Might as well give it your best effort all the way through.
And that starts with keeping the commitments you make.
Here is how.
Changing your commitment on the fly is ripe for problems.
Something baffling happens the exact moment you make a commitment.
Let’s say you commit to running stairs for 15 minutes after your morning swims. Before that commitment has even made it out your lips or into your log book, your brain will immediately and relentlessly start looking for ways to make adjustments or shake loose from the commitment.
You aren’t going to have enough time to get ready for school. You did a big kick set in the pool, so your legs could use the breather.
It’s almost insane: the moment you decide you want to do something, the other part of your brain is challenging you to find exceptions and excuses to get out of it.
There will always be an excuse, an exception, a reason why you can’t. Always. Your brain will get so creative with its ability to conjure up exceptions that it will stun you. Don’t let it.
The moment you make a commitment, your brain races to find exceptions and excuses to get out of it.
Exceptions are fertilizer for new exceptions, and the only thing worse than the passing unpleasantness of sticking to your commitment when you have every reason not to is the guilt and “See, told you that you couldn’t do it” that we feel when we abandon our commitments.
If you need a degree of flexibility within your commitment, start with it built-in instead of adding it on once you get started.
Think through your commitments.
I’m a big fan of big, hilariously ambitious goals.
But often these goals are created by a swimmer who has no realistic intent of following through with them. Big goals and commitments are sweet, but if you don’t have the track record of sticking to them, they almost immediately create problems.
Blindly boasting about your massive commitments—and then swiftly tanking on them three days later—does something much worse than slow your improvement in the pool: it conditions you to the belief that sticking to commitments is not something you can do.
Better to soberly assess and think through your commitments than going bold and flaming out, reinforcing the idea that committing to stuff is not your bag.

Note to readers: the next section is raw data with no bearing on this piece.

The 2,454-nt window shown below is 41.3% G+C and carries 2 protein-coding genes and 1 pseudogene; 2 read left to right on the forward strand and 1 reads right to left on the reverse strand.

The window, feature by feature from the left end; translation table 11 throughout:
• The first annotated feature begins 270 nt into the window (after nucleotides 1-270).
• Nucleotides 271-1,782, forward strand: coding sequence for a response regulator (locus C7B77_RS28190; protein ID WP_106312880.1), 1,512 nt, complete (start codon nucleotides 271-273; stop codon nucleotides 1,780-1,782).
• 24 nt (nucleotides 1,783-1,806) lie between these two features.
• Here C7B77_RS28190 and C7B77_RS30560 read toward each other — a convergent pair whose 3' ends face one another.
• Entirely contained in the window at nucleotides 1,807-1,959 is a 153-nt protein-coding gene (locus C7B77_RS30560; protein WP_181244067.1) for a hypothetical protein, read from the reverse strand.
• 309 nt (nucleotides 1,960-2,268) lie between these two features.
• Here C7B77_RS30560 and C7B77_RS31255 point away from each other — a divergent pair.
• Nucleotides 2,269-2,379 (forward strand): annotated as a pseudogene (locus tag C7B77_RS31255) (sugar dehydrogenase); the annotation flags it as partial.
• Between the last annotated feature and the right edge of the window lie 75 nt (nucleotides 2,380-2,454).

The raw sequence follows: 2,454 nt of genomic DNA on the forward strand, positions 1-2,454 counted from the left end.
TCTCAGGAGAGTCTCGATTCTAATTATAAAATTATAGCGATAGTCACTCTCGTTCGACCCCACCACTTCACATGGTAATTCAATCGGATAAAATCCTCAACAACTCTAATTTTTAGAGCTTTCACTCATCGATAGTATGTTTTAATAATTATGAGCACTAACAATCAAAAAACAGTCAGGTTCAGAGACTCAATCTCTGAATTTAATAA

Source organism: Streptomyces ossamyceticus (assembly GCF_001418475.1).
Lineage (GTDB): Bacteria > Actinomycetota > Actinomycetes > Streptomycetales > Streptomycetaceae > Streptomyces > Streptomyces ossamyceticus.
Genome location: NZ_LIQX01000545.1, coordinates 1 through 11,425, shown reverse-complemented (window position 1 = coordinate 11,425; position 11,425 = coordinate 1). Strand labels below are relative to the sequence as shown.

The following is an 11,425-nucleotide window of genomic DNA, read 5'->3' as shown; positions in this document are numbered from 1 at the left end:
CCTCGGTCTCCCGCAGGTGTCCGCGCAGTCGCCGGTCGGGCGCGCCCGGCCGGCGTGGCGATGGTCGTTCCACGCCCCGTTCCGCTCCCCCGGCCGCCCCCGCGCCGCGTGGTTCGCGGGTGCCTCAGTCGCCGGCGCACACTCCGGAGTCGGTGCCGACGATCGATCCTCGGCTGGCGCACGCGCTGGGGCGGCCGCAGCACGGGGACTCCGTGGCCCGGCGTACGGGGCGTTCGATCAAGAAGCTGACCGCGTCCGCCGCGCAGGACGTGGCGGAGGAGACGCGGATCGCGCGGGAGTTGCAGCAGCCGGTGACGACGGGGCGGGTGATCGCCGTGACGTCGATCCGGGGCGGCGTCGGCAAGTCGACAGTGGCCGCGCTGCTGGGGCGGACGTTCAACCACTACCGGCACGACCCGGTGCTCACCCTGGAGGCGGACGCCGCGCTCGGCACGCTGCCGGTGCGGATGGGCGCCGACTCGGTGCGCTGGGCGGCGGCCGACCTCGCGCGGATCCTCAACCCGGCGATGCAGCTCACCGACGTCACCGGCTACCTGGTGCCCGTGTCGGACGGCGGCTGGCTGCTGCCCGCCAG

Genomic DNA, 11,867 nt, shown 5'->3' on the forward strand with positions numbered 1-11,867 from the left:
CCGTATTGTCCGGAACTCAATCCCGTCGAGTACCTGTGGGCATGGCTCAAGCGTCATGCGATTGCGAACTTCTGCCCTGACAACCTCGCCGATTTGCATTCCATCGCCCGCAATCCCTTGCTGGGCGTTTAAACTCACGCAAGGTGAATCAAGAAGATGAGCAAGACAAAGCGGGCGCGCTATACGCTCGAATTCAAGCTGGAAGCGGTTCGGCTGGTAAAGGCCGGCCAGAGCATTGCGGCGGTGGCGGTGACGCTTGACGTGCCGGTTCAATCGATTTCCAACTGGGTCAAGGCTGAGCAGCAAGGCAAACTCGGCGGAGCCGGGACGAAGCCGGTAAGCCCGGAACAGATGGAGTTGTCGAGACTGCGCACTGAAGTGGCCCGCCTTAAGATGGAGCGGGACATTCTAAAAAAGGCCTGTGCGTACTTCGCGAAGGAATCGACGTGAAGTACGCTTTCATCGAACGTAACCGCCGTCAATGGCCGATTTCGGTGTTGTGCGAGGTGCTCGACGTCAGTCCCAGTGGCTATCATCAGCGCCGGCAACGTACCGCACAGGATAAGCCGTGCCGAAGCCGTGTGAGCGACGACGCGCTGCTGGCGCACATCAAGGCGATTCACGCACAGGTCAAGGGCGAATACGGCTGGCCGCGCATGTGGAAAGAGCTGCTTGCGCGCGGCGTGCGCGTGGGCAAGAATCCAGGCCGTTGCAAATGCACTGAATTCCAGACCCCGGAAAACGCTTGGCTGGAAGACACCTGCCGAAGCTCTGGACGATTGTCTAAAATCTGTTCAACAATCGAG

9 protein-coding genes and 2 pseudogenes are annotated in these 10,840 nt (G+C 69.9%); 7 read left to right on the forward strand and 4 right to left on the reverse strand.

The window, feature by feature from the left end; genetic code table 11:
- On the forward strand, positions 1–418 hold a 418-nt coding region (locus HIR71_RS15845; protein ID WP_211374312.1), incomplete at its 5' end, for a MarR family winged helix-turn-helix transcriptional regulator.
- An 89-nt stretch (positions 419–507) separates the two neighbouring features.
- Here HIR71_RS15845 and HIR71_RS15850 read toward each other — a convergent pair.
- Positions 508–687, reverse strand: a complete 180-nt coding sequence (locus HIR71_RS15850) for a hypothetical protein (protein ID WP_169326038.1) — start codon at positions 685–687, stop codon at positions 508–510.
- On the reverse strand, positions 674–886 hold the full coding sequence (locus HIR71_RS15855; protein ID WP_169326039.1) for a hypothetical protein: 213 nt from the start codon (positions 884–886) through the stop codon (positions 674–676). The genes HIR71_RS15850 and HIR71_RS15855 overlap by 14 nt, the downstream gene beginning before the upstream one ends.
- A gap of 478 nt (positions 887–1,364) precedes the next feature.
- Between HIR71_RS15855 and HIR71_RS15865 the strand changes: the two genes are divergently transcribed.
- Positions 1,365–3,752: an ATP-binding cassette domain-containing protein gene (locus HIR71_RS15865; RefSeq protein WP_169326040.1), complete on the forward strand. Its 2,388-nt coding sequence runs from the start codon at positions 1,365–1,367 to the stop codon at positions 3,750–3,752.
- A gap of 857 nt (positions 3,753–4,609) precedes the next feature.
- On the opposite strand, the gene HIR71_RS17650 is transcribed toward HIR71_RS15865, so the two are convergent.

I know, it’s way more fun to go huge with your commitments.
- I’m going to the Olympics!
- I’m going to smash a world record!
- I’m never going to miss a swim practice for the rest of time!
Nobody wants to be the swimmer that does one dolphin kick off the wall. We want to be the swimmer who does seven of them.
There’s not much glory in being the swimmer who makes marginal improvements and commitments.
We mistakenly believe that there is not enough progress to be found in small commitments, believing that the only way to achieve big commitments is to go all in from day one.
But if your commitment skills aren’t that great, start small. The big ones will be there waiting for you once you are prepared for them.
Tip: Commitments work best when they are under your control. So, things like effort, or how focused you are in practice, are great commitments. Things that depend on others, like getting to practice on time (if your parents are always running late), or winning every rep of the main set in practice (your teammates might have something to say about this) leave your commitment up to chance.
Sticking to your commitment is the real game changer.
We don’t often think of commitment as a skill. Rather, it’s something buried in the mindset and attitude of the elite swimmer, something lost in the lore and mythology of elite swimmers.
Something forged from the piping hot furnace of willpower that the mentally strongest swimmers around us have.
“It’s because they want it more,” we tell ourselves when we see the athlete who makes it to every practice, on time, and works hard.
But keeping your commitments is something we can all work on and be better at. And the application of being realistic and consistent with your commitment-making goes well beyond the pool.
The trick is to eat a piece of humble pie and start smaller if you are continually battling to keep consistent with them.
The habit of keeping your commitments is more important than the results that any specific commitment might produce.